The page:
Molecular composition of drusen and possible involvement of anti-retinal autoimmunity in two different forms of macular degeneration in cynomolgus monkey (Macaca fascicularis).
ABSTRACT We have previously reported a cynomolgus monkey (Macaca fascicularis) pedigree with early onset macular degeneration that develops drusen at 2 yr after birth. In this study, the molecular composition of drusen in monkeys affected with late onset and early onset macular degeneration was both characterized. Involvement of anti-retinalautoimmunity in the deposition of drusen and the pathogenesis of the disease was also evaluated. Funduscopic and histological examinations were performed on 278 adult monkeys (mean age=16.94 yr) for late onset macular degeneration. The molecular composition of drusen was analyzed by immunohistochemistry and/or direct proteome analysis using liquid chromatography tandem mass spectroscopy (LC-MS/MS). Anti-retinal autoantibodies in sera were screened in 20 affected and 10 age-matched control monkeys by Western blot techniques. Immunogenic molecules were identified by 2D electrophoresis and LC-MS/MS. Relative antibody titer against each antigen was determined by ELISA in sera from 42 affected (late onset) and 41 normal monkeys. Yellowish-white spots in the macular region were observed in 90 (32%) of the late onset monkeys that were examined. Histological examination demonstrated that drusen or degenerative retinal pigment epithelium (RPE) cells were associated with the pigmentary abnormalities. Drusen in both late and early onset monkeys showed immunoreactivities for apolipoprotein E, amyloid P component, complement component C5, the terminal C5b-9 complement complex, vitronectin, and membrane cofactor protein. LC-MS/MS analyses identified 60 proteins as constituents of drusen, including a number of common components in drusen of human age-related macular degeneration (AMD), such as annexins, crystallins, immunoglobulins, and complement components. Half of the affected monkeys had single or multiple autoantibodies against 38, 40, 50, and 60 kDa retinal proteins. The reacting antigens of 38 and 40 kDa were identified as annexin II and mu-crystallin, respectively. Relative antibody titer against annexin II in affected monkeys was significantly higher than control animals (P<0.01). Significant difference was not observed in antibody titer against mu-crystallin; however, several affected monkeys showed considerably elevated titer (360-610%) compared with the mean for unaffected animals. Monkey drusen both in late and early onset forms of macular degeneration had common components with drusen in human AMD patients, indicating that chronic inflammation mediated by complement activation might also be involved in the formation of drusen in these affected monkeys. The high prevalence of anti-retinalautoantibodies in sera from affected monkeys demonstrated an autoimmune aspect of the pathogenesis of the disease. Although further analyses are required to determine whether and how autoantibodies against annexin II or mu-crystallin relate to the pathogenesis of the disease, it could be hypothesized that immune responses directed against these antigens might trigger chronic activation of the complement cascade at the site of drusen formation.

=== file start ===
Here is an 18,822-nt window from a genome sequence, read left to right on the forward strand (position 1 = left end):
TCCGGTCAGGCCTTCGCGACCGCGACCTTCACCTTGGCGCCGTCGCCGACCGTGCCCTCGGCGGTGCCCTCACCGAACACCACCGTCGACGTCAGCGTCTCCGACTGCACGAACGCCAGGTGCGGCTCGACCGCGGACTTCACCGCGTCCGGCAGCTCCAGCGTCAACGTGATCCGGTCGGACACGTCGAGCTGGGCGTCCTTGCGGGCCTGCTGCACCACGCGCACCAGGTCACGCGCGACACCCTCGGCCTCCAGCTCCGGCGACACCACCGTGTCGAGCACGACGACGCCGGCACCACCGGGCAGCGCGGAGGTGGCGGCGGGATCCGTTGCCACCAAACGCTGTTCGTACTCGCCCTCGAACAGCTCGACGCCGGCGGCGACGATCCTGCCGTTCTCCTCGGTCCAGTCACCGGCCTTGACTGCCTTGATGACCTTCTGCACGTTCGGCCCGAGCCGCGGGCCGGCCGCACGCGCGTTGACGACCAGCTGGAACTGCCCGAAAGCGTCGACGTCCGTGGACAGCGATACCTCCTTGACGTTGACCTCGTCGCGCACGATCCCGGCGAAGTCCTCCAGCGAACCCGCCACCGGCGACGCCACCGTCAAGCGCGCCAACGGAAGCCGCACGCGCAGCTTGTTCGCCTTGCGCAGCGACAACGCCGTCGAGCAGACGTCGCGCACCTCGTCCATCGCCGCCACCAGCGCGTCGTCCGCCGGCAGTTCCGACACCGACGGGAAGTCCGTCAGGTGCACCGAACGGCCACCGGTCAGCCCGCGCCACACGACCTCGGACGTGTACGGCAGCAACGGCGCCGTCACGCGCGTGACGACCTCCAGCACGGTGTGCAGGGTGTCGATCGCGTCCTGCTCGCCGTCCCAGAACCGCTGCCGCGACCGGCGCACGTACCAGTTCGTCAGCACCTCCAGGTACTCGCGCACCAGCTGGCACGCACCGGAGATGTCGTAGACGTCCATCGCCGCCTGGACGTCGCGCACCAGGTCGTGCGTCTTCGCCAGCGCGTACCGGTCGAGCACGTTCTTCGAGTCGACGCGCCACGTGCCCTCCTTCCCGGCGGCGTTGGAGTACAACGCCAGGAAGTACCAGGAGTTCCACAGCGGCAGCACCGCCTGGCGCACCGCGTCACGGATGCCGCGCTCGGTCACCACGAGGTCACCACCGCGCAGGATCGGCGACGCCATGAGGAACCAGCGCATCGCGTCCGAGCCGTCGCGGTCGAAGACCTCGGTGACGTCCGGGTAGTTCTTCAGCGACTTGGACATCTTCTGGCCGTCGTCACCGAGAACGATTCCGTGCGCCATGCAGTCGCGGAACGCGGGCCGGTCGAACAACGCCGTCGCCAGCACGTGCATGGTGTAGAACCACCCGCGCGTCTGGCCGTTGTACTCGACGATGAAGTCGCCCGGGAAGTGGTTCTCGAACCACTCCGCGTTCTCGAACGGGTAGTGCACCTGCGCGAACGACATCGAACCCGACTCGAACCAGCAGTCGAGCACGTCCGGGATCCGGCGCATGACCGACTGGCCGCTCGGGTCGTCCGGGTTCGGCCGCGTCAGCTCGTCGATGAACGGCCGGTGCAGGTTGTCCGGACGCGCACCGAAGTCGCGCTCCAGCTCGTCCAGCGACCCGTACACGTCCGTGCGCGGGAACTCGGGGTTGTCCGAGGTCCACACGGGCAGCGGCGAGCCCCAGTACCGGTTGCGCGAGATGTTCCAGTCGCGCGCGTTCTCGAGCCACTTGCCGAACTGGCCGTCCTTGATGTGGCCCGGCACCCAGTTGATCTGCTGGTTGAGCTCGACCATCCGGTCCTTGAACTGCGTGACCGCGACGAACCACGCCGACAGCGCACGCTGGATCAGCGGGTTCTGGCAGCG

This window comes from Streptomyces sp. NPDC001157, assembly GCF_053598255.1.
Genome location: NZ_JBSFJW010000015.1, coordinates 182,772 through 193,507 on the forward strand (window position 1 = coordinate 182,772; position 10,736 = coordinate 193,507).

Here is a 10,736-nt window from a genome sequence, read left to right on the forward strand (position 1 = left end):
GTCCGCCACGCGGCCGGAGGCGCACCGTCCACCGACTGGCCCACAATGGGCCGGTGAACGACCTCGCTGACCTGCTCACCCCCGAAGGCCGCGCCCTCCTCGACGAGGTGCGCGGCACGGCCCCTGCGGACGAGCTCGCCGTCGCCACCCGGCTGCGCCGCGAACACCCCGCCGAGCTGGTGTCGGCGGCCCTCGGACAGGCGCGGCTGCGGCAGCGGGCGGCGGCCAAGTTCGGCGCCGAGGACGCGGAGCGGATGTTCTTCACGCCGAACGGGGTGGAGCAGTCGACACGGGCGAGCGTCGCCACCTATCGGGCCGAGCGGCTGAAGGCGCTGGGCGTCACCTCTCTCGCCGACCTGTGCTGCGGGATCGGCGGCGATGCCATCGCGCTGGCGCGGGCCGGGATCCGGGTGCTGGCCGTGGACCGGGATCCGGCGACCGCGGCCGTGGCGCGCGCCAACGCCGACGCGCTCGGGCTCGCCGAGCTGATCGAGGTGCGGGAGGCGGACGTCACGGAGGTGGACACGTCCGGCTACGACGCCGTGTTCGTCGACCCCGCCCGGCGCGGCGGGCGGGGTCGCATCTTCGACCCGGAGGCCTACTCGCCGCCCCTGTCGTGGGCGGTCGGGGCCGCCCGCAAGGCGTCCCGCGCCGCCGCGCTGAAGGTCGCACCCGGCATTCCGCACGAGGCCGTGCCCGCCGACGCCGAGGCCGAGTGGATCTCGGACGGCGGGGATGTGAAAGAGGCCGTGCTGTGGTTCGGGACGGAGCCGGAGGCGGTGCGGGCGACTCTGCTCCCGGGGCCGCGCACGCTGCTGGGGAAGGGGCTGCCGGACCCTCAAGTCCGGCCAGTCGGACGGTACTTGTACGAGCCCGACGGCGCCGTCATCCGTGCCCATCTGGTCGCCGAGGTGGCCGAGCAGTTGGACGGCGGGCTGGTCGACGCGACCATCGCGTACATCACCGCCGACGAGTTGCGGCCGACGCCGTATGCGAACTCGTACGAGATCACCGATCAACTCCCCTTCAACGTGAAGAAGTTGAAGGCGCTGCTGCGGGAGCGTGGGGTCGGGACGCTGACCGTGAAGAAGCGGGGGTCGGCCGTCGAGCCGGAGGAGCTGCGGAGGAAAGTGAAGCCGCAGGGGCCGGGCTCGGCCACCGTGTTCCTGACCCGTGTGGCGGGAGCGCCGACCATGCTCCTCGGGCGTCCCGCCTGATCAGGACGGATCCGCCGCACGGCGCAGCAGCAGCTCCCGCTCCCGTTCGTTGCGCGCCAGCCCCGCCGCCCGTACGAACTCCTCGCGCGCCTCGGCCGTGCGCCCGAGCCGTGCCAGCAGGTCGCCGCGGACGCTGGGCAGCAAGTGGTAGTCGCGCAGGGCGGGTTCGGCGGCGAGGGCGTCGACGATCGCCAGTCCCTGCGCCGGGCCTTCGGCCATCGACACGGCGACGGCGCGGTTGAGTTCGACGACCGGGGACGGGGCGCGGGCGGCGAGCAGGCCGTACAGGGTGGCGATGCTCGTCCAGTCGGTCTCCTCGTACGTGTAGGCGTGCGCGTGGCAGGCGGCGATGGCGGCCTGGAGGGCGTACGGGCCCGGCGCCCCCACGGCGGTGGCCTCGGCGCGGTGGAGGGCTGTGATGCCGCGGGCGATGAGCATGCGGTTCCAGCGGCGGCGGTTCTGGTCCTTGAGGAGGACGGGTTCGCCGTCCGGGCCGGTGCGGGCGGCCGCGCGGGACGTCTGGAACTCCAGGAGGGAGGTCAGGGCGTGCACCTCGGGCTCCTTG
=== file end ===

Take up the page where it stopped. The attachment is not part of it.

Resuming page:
Article: Autophagy and exosomes in the aged retinal pigment epithelium: possible relevance to drusen formation and age-related macular degeneration.[show abstract] [hide abstract]
ABSTRACT: Age-related macular degeneration (AMD) is a major cause of loss of central vision in the elderly. The formation of drusen, an extracellular, amorphous deposit of material on Bruch's membrane in the macula of the retina, occurs early in the course of the disease. Although some of the molecular components of drusen are known, there is no understanding of the cell biology that leads to the formation of drusen. We have previously demonstrated increased mitochondrial DNA (mtDNA) damage and decreased DNA repair enzyme capabilities in the rodent RPE/choroid with age. In this study, we found that drusen in AMD donor eyes contain markers for autophagy and exosomes. Furthermore, these markers are also found in the region of Bruch's membrane in old mice. By in vitro modeling increased mtDNA damage induced by rotenone, an inhibitor of mitochondrial complex I, in the RPE, we found that the phagocytic activity was not altered but that there were: 1) increased autophagic markers, 2) decreased lysosomal activity, 3) increased exocytotic activity and 4) release of chemoattractants. Exosomes released by the stressed RPE are coated with complement and can bind complement factor H, mutations of which are associated with AMD. We speculate that increased autophagy and the release of intracellular proteins via exosomes by the aged RPE may contribute to the formation of drusen. Molecular and cellular changes in the old RPE may underlie susceptibility to genetic mutations that are found in AMD patients and may be associated with the pathogenesis of AMD in the elderly.PLoS ONE 02/2009; 4(1):e4160. · 4.09 Impact Factor